# Is the matrix dimension important for performing a valid PCA?

If $X$ is a $m × n$ matrix, where $m$ is the number of measurement types (variables) and $n$ is the number of samples, would it be correct to perform a PCA on a matrix that has $m \geq n$ ? If not, please provide some arguments why would this be a problem.

I remember having heard that doing such an analysis would be invalid, but the Wikipedia page for PCA doesn't mention a low $n/m$ ratio as being a potential limitation for using the method.

Please note that I am a biologist and aim at a more practical answer (if possible).

PCA of variables. Number of observations n is low relative to number of variables. 1) Mathematical aspect. Whenever n<=m correlation matrix is singular which means some of last m principle components are zero-variance, that is, they are not existant. This is not a problem to PCA, generally speaking, since you could just ignore those. However, many software (mostly those uniting PCA and Factor Analysis in one command or procedure) will not allow you to have singular correlation matrix. 2) Statistical aspect. To have your results reliable you must have correlations reliable; that requires considerable sample size which always should be larger than number of variables. They say, if you have m=20 you ought to have n=100 or so. But if you have m=100 you should have n=300 or so. As m grows, minimal recommended n/m proportion diminishes.

• Thank you for the answer! Having mentioned the correlation matrix, now the n/m problem is clearer, but how do you define a "reliable result"? If the PCA has been performed in order to simplify and inspect the data structure, how can one notice that the results are not reliable?
– ils
Mar 14 '11 at 13:01
• Mentioning "relible" simply nods towards "representative sample" theme. Mathematically one has error-free regression line with 2 variables and 2 points (individuals). But what if one of the latter two is outlier. No, let us have as many individuals as we can collect, to balance atypical deviates. With your correlation matrix, you just will want to be sure that high correlations in it are significant (reliable). Mar 14 '11 at 13:26

Matrix dimension by itself have little todo with PCA validity. What will change is the interpretation of your data and it's all dependent on how you want to use the result.

PCA is very powerful to use to find anomalys or outliers in your data. Maybe you have performed an experiment on two different days, used different machines in the experiment etc. If the purpose is to get an overview of data PCA is one of the most efficient way to do that regardless of any n/m ratios.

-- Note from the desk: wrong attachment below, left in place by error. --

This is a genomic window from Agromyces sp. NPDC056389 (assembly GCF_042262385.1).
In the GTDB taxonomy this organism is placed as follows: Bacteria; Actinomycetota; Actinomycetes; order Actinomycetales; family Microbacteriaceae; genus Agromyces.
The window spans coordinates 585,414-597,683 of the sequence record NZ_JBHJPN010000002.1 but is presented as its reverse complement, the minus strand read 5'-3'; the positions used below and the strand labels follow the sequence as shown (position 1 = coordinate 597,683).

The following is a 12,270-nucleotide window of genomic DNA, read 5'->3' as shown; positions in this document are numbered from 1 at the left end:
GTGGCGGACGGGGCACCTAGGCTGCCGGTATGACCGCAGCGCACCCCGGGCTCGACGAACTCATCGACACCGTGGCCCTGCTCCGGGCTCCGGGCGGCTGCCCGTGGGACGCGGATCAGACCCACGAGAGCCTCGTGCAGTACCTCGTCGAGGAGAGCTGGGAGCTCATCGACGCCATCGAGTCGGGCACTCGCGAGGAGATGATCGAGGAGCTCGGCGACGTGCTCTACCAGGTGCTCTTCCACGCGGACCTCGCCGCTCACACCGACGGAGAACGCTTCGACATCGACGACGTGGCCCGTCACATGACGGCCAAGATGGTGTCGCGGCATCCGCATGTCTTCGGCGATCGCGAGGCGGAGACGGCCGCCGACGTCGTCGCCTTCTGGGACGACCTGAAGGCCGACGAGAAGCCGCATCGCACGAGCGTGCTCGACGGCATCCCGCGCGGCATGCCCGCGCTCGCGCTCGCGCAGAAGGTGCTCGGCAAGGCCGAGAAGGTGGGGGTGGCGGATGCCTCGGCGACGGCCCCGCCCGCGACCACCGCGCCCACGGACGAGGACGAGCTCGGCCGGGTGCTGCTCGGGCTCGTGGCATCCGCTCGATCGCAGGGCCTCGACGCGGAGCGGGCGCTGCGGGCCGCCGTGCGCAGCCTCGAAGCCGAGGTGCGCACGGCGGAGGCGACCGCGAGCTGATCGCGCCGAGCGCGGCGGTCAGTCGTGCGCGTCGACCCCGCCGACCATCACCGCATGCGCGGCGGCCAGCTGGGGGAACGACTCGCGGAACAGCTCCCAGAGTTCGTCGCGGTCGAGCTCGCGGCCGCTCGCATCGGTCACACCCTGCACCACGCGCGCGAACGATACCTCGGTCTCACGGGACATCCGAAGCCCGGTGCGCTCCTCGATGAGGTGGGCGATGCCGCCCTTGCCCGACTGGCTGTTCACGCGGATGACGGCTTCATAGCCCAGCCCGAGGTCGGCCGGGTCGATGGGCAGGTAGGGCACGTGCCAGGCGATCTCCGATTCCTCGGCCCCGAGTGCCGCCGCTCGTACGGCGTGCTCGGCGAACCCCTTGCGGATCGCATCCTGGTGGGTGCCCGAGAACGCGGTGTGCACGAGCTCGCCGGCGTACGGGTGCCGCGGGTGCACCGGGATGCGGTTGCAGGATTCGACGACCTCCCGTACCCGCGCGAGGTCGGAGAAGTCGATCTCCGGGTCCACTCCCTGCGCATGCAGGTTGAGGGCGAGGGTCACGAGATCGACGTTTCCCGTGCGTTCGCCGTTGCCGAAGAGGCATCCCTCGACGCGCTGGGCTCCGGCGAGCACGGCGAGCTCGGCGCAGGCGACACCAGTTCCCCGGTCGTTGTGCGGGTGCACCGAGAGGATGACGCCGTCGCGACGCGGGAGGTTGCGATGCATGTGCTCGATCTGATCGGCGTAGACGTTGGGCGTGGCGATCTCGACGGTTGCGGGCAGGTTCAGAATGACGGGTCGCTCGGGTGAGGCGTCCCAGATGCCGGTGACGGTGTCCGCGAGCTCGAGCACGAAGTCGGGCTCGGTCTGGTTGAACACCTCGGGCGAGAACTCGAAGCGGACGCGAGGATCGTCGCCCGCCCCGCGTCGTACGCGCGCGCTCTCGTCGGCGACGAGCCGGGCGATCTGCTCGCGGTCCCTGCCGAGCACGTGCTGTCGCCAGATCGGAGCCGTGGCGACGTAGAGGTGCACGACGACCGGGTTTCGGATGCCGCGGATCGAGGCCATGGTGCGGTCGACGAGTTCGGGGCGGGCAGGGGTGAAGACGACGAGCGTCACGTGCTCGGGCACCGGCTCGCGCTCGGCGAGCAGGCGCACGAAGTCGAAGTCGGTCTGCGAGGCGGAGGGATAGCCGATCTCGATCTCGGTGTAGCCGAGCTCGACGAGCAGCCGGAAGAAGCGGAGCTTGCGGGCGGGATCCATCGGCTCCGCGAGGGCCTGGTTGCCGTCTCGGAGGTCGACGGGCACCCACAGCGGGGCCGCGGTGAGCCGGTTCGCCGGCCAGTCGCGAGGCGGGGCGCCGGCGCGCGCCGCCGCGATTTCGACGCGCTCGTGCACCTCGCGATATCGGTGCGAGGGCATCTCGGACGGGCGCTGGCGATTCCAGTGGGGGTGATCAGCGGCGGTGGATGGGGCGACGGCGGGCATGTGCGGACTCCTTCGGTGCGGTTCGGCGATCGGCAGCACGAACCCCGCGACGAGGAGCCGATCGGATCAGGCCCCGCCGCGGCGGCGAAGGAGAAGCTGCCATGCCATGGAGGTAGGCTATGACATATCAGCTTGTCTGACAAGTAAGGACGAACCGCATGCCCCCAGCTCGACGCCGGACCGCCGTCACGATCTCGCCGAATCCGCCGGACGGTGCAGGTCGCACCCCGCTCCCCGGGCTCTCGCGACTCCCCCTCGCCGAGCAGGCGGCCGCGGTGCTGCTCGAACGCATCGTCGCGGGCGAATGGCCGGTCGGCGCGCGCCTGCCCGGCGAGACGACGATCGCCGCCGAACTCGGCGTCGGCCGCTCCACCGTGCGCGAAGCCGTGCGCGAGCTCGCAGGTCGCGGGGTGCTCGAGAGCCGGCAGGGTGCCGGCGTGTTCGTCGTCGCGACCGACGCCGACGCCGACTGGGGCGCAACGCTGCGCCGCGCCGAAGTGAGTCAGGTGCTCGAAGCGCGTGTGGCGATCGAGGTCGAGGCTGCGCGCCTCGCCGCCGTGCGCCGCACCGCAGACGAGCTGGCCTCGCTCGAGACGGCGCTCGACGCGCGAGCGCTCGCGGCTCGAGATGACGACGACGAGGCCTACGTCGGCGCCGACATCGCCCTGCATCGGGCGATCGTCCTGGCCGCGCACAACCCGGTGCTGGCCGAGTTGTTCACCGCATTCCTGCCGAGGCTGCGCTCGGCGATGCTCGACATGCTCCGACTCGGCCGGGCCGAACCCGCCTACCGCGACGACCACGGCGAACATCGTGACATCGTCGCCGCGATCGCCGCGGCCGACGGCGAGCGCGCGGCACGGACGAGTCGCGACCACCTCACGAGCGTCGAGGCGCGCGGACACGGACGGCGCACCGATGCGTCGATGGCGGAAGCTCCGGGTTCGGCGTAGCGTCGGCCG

If your main interest is to investigate clusters or relations between samples, then #variables are not very important. (But other type of statistics on the result might be important if #samples are low).

If you look at individual variables, then they will be less reliable if you have few samples. However, this is a problem you will have with any other method as well. If you find patterns among variables that make sense then you should certainly not disregard your findings because you have a low n/m ratio. However, few observations are almost allways problematic and should lead to caution in interpretation and the more samples you have the less important is the #sample/#variable relation.

I do not think that you would get any useful information from such an analysis, as lore in my subject area (psychology) suggests a 10;1 ratio in favour of n as a precondition. In some circumstances (where communalities are high) you can get away with 5 or 3 to 1, but a ratio of less than 1 is probably a recipe for disaster.

• Thank you very much for the quick response! Could you briefly elaborate what the consequences of such an "disaster" would be? A PCA could be done on such a matrix anyway, some hints about the potential problems will be welcome.
– ils
Mar 14 '11 at 12:50
• As I have already received some hints from @ttnphns concerning the reliability problems that might occur, could you point me at some references that treat the problem and suggest the ration you mentioned?
– ils
Mar 14 '11 at 14:07
• @ils well, i know that R will not allow you to fit this model. I got the numbers from Tabachnick & Fidell, Understanding Multivariate Statistics, and a closer look at these assumptions from MacCallum et al notendur.hi.is/adg11/Proffraedi/… Mar 14 '11 at 15:37